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Old Mar 4, 2006, 10:05 PM   #1
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The KM 50 f/1.7 AF "prime" lens does not have the "D" desination, indicating that distancedata is passed tothe KM flash for metering. Ref. KM's Gude on the 5D:


"(D) indicates the distance encoder system. When attached to the MAXXUM 5D, D lenses enable ADI (Advanced Distance Intergration) flash metering with the built-in flash and external MAXXUM Flash 5600HS(D), 3600(D), and 2500(D)."

My interest in the 50 mm lens is for low-light photography without flash. However, if I want or need to use a flash would I get better results with a (D) lens?

Thanks in advance,

Scott

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Old Mar 5, 2006, 2:19 AM   #2
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Taking into account the crop factor, your 50 mm lense is already a tele lense. Thus you hardly will use that lense with a flash. I think the ideal lense for the internal flash and also for low light is the Sigma 1.8/24 mm EX DG lense. It covers exactly the angle of the internal flash. Thus, if you take an even wider lense, you get dark corners. Sigma DG lenses also support ADI. The Sigma lense is much larger and heavier than your 50 mm lense, though. Unfortunately, you can't get the above Sigma lense with Minolta mount for a reasonable price in Germany. That's why I settled for a Sigma 1.8/28 mm EX DG lense, which I could aquire in almost new condition on Ebay for an acceptable price.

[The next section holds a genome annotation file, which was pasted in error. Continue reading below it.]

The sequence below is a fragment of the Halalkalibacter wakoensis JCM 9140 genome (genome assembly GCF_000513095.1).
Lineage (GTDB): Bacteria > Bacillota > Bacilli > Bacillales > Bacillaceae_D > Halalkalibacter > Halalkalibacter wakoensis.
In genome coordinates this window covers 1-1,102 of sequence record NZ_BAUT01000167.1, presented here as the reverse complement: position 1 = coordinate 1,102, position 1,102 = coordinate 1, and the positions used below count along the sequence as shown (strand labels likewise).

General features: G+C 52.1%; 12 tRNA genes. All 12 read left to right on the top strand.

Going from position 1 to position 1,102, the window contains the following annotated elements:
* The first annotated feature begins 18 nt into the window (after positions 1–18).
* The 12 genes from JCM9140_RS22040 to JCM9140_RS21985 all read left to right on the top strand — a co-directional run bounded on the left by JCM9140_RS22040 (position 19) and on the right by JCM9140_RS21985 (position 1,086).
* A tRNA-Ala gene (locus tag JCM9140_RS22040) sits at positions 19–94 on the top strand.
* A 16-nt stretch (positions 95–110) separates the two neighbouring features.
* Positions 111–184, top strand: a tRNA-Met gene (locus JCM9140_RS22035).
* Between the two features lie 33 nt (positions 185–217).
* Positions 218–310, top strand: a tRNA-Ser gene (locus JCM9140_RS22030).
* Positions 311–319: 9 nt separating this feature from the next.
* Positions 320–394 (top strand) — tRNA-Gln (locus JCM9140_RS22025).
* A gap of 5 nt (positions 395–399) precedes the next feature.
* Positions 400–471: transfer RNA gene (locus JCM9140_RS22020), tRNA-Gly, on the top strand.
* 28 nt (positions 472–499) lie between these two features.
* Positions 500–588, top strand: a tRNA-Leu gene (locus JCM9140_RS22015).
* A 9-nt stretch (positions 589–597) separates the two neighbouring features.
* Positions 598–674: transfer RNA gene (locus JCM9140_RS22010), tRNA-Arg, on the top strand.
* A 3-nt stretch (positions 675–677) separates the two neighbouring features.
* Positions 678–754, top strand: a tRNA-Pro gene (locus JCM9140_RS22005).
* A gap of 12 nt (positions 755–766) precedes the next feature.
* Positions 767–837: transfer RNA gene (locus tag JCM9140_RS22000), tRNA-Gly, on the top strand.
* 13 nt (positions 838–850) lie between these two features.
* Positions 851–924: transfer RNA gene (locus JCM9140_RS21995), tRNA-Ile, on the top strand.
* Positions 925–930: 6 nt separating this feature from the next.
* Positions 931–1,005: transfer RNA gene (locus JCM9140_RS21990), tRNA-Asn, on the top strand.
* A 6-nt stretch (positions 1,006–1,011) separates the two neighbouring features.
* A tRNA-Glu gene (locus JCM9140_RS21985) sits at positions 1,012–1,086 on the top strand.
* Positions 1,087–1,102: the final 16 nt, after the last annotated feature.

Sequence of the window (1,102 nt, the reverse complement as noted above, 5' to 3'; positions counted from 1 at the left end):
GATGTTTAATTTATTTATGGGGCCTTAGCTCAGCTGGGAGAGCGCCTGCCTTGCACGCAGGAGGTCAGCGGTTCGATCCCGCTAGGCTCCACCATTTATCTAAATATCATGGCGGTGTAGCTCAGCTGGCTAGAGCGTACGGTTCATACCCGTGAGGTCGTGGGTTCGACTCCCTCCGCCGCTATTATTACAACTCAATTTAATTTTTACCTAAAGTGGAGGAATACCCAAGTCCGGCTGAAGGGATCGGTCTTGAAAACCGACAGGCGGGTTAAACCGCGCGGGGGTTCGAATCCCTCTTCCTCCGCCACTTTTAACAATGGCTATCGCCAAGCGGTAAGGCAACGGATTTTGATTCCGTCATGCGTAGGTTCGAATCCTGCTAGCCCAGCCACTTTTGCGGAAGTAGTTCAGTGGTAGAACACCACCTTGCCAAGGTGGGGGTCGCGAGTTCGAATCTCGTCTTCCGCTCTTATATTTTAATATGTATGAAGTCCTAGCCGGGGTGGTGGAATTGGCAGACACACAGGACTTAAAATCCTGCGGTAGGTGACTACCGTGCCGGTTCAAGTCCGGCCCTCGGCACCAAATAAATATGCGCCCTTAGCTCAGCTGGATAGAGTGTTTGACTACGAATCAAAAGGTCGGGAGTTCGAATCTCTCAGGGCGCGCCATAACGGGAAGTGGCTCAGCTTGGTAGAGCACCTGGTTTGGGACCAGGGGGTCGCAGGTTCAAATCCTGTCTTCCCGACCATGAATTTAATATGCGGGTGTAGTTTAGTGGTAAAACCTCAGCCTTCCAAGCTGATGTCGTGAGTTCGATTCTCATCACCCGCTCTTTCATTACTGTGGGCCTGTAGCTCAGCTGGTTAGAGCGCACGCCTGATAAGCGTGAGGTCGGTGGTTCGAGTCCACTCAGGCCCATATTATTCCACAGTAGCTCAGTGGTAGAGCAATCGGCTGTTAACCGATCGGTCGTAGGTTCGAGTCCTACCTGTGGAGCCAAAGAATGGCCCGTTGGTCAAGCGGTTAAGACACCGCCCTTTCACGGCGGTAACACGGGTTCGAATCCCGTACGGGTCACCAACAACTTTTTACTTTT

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Old Mar 5, 2006, 5:56 AM   #3
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The only D lens I have is the kit lens. So, I can't help you there. They're supposed to be a bit better for flash exposure accuracy. But, I'm not sure that's the case.

If you go with a non-D lens, just make sure to set the camera to TTL versus ADI flash mode.

The 50mm f/1.7 is a popular lens for low light use, becaue it's small, light, bright, inexpensive and sharper than you'll find in zoom.

My favorite walk around lens for existing light use is a Minolta 28mm f/2. It's a bit better for closer quarters compared to the 50mm, and it's a relatively bright and sharp lens. I don't know how the Sigma 28mm f/1.8 EX DG compares.

Now that Sigma has announced that the Sigma 30mm f/1.4 EX DC AF Lens will be available soon in Maxxum/Dynax mount soon, it's on my radar as a possible replacement for my 28mm though (because it's twice as bright as my 28mm f/2, and in some low light conditions, I wouldn't mind having the extra stop


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Old Mar 5, 2006, 6:24 AM   #4
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After all what I heart the Minolta 2/28 mm is clearly the better lense. It is also much lighter and smaller. On the other hand, I would have payed twice as much for the Minolta lense. Besides the much lower price the Sigma lense seems to have one further advantage. It supports the ADI flash system. You do not need to disable ADI. The camera automatically switches to TTL, if the lense doesn't support ADI.
Although the Sigma 1.4/30 mm is a DC lense (digital only), it weighs almost as much as my 1.8/28 mm. Thus this lense doesn't make sense to me. I better look out for the Sigma 1.8/20 mm EX DG.
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Old Mar 5, 2006, 6:42 AM   #5
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I'm not sure ADI helps that much though. I haven't seen any tests comparing flash exposure accuracy both ways. That would make a good "pet project" for someone wanting to find out.